While sheltering in place in California during the COVID-19 pandemic, I have been spending a lot of time thinking about my graduation day—but not because it was particularly uplifting. On that day, I coincidentally and extraordinarily had a distressing run-in with a dead body.
I received my Ph.D. from Boston University in May 2017. The day of the graduation ceremony, I went for an afternoon jog along the Charles River to deal with the jitters of having to walk across a stage wearing a silly floppy hat in front of hundreds of strangers. In one direction, the run was uneventful. On the way back, though, I happened to glance out over the water and stumbled to a halt. There was a human head and shoulders just visible above the surface of the water, facedown, and about 10 meters from the riverbank. I kept staring. I saw no movement. Within minutes, I was on the phone to 911 dispatch, wading chest-deep into the river to make sure this was not a living person in need of assistance. It was not.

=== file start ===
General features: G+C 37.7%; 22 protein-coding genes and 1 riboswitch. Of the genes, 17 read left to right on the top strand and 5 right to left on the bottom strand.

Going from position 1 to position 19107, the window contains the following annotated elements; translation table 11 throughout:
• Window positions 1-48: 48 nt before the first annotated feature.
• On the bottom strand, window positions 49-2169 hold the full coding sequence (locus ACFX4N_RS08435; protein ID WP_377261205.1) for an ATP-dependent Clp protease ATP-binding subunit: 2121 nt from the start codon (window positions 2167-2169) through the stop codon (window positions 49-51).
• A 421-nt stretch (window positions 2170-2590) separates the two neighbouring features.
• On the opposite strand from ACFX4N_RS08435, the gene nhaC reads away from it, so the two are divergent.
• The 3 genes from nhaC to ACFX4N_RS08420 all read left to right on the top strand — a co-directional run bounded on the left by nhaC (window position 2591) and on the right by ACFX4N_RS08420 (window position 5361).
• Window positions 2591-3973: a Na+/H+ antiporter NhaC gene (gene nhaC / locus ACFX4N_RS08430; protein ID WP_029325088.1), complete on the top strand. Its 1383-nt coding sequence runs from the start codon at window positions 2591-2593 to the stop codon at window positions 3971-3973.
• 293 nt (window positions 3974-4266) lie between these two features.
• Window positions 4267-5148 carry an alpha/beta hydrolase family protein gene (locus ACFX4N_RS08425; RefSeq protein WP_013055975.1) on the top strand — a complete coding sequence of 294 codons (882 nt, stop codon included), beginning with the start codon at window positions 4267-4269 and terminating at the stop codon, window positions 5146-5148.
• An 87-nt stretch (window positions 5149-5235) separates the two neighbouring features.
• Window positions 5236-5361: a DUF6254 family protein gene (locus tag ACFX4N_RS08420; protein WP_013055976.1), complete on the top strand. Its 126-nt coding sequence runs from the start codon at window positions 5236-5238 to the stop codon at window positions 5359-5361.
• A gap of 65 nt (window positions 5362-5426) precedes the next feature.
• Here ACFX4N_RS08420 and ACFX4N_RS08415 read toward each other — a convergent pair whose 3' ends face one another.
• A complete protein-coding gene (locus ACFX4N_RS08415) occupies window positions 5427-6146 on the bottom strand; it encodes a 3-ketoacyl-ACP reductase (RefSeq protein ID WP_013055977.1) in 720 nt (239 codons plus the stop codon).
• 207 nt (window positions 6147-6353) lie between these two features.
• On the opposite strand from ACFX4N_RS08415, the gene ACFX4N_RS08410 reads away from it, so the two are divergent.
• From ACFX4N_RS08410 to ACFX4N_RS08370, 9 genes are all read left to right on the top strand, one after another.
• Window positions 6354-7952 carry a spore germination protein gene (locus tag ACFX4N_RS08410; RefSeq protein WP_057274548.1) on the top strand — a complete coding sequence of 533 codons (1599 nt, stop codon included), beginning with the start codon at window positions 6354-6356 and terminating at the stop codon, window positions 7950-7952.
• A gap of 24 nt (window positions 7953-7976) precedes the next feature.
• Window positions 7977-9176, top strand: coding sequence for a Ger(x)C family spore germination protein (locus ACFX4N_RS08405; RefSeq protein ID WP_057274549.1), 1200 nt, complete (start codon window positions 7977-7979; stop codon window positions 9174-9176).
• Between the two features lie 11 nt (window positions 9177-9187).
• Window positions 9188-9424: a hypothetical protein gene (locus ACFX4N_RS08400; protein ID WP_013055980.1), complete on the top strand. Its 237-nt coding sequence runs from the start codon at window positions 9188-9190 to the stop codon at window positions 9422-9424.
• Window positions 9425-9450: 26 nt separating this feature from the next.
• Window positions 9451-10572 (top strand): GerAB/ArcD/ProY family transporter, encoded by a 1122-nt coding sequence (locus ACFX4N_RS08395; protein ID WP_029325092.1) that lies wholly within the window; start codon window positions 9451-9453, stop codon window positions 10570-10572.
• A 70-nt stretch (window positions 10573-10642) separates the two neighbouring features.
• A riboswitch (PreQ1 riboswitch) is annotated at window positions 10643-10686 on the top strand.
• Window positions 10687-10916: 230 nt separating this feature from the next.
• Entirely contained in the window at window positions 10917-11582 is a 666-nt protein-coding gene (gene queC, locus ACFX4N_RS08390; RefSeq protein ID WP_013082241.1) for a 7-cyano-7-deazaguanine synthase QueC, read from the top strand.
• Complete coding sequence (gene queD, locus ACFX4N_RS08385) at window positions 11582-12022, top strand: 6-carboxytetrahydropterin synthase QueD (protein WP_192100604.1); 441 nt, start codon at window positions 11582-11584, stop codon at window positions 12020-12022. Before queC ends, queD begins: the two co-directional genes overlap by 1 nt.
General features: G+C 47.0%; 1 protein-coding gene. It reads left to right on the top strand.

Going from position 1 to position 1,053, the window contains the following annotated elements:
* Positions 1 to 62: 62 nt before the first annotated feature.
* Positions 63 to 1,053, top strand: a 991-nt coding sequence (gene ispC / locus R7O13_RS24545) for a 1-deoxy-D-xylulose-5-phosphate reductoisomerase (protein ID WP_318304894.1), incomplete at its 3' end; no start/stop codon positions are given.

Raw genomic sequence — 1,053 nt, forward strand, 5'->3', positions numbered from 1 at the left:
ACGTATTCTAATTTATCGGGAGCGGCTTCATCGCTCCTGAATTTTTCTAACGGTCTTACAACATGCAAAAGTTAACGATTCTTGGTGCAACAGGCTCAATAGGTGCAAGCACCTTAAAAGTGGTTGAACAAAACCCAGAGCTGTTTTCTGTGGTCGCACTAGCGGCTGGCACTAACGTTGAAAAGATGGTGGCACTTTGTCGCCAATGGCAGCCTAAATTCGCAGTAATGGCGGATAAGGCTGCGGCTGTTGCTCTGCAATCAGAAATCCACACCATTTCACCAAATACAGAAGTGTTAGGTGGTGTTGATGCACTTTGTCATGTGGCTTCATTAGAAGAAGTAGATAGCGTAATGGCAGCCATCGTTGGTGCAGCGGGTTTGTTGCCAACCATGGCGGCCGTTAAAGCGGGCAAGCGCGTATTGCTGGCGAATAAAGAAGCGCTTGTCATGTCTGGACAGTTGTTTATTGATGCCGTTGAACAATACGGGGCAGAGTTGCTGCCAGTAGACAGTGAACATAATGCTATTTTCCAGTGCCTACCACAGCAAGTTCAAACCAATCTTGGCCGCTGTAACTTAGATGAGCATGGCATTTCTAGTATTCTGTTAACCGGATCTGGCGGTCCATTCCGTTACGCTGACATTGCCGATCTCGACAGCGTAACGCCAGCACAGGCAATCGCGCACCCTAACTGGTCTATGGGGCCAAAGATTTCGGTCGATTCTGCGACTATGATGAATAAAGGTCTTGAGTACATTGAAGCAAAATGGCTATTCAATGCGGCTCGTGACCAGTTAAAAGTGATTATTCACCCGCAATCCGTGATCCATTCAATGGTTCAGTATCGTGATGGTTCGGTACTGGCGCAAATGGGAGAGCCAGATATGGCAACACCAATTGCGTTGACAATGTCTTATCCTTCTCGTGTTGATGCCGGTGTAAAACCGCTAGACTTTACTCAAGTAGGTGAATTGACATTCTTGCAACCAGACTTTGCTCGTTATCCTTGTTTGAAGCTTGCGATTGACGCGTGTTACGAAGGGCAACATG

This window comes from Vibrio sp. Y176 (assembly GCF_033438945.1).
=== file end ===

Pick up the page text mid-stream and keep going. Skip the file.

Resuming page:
Until recently, boats ferried tourists each day along Borneo’s Kinabatangan River who were searching for elephants splashing on the shoreline, crocodiles peeking up from the khaki waters, and orangutans gliding through the treetops. But now, those boats remain moored.
As the SARS-CoV-2 virus rocks the world, a haunting aspect of the pandemic is coming increasingly into focus: The very sick are dying all-too-often without loved ones by their side.